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Live Review: Sampa The Great takes down Australian music industry with new single 'Time's Up (ft. KROWN)'

22 July 2020 | 9:00 am | Emma Jones

Sampa The Great taps fellow Melbourne rapper Krown to take direct aim at the Australian music industry with timely new single, 'Time's Up'.

Following on from her brilliant, critically acclaimed 2019 record, The ReturnSAMPA THE GREAT is back with a brand new single and video. Titled 'Time's Up', she has linked up with fellow Melbourne rapper KROWN to take aim right at the Australian music industry, putting everyone on notice that the time for performative allyship, systemic racism and being generally shit to many, many people across the board is over.

With a calm but commanding "Tick tock, tick tock," Sampa The Great heralds in this next era with a confident air. As the song builds, she and KROWN trade bars as they clock all the times the Australian music industry has failed them and their peers as artists. One moment in particular that stands out is when Sampa calls out the ARIAs while being handed her award for 2019's Best Hip Hop Release. She, along with Kaiit (who won Best Soul/RnB), were the first women of colour to ever take out these awards, and yet neither was included in the main broadcast. They were instead awarded during commercial breaks. The Return was undeniably one of the year's most lauded records (also taking out the J Awards for Video of the Year and Double J’s Artist of the Year, Best Hip Hop Act at the Music Victoria Music Awards, and Bandcamp's #1 album of the year), but clearly wasn't enough to be included in the main broadcast on the night and its exactly this (and many other incidents just like it) that Sampa and KROWN are putting on notice.

Sampa The Great said of the single, "Times up” is a track that was made to reflect a conversation between 2 young black artists about the Australian music industry. With the current atmosphere it’s an important time to address systemic racism within the music industry, especially as it slowly rebuilds. Allyship should never be performative and as we continue past blackout day, all music orgs/labels should be put to task in bringing forward their initiatives for real change within their industry."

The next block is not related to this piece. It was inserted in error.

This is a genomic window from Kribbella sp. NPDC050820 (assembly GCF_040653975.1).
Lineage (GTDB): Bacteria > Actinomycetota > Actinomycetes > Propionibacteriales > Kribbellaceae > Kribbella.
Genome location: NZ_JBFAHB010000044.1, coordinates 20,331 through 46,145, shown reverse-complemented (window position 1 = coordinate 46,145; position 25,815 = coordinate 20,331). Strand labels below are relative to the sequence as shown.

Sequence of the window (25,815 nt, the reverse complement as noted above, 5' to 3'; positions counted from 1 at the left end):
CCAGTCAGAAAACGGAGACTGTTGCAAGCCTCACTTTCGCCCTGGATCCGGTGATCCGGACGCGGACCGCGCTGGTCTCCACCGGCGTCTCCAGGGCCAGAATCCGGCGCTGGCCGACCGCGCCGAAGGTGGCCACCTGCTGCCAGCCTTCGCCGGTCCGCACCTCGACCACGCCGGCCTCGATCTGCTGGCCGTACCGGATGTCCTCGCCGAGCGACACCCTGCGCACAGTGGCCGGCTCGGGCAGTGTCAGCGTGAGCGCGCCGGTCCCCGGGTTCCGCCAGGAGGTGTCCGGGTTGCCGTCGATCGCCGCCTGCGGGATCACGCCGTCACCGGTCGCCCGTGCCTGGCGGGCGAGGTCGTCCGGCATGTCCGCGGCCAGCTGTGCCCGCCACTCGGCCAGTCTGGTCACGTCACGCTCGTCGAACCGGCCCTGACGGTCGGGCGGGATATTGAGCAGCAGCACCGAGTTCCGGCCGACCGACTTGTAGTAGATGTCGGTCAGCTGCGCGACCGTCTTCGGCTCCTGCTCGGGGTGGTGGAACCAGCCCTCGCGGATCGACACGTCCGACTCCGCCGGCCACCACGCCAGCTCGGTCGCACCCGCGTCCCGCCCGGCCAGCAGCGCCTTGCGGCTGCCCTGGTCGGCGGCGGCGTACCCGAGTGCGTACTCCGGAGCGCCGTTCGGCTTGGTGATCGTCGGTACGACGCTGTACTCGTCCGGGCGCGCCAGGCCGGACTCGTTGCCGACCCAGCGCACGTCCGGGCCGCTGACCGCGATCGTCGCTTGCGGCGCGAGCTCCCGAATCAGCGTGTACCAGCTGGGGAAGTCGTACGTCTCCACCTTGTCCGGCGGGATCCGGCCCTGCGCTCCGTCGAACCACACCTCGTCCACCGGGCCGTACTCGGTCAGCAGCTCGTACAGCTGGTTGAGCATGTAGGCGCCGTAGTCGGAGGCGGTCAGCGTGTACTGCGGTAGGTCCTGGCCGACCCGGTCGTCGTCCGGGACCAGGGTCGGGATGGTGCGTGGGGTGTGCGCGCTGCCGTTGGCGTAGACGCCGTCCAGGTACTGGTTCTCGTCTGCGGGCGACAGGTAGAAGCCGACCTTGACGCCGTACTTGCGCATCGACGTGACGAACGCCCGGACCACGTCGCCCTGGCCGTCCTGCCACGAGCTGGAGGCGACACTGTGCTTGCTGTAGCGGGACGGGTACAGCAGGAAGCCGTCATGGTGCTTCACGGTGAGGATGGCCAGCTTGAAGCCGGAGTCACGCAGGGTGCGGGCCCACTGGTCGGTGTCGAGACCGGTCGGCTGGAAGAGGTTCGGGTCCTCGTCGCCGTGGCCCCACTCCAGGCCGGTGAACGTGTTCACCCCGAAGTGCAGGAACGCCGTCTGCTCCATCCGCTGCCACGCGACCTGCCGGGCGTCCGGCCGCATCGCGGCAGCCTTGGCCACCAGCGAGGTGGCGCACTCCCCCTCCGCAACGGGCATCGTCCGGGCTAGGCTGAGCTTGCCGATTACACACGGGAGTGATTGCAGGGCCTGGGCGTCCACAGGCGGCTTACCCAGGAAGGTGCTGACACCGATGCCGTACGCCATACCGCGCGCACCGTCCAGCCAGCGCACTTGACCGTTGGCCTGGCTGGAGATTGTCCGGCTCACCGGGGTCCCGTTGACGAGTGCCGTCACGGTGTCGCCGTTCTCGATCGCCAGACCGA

For the visuals, Sampa tapped Sanjay De Silva (director of The Return, 'Final Form and 'OMG'). On the clip, he said, "We're playing with the tongue in cheek aspect to the song and dialling it way up by incorporating metaphors like the padded room to represent the way the industry sees black artists, to the imagery of the industry literally shaking Sampa's culture out of her for their profit. We referenced some very specific 90's music videos throughout, from Tupac's 'hit Em Up', to videos from Busta, Da Bush Babees, Jamiroquai, and De La Soul - Each one is utilized to convey a powerful message about how the music industry has treated and continues to treat and exploit black artists."

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Alongside this single's release, Sampa The Great has also announced a partnership with Naarm (Melbourne) based culturally responsive therapy practice Pola Psychology. In a statement, the partnership was described as being set up to "work to shed a light on the struggles experienced by African youth in accessing the culturally safe, appropriate and responsive mental health care that they need, and raise funds to reduce these barriers faced." Sampa said, ""The labour put on marginalised people to have to address systemic racism every day means more trauma and pressure on our mental health and emotional state. I’m partnering with Pola Psychology a Naarm (Melbourne) based therapy practice to make sure African youth/musicians can access culturally appropriate mental health care in their own community, by their own community. At a time like this, it’s important to let my friends and the wider African community know that this support exists and our health matters."

From iconic moments through to absolutely incredible looks, Sampa The Great and KROWN mix it up in many different settings and references, but the real show-stealing scene comes at the very end with the pair flanked by their peers including the likes of REMI. and Ecca Vandal. It's this scene, with them all staring right down the camera, that brings the message home: Time. Is. Up.

'Time's Up' is out now.  Buy/stream here.


Words by Emma Jones

Image by Abdul Yusuf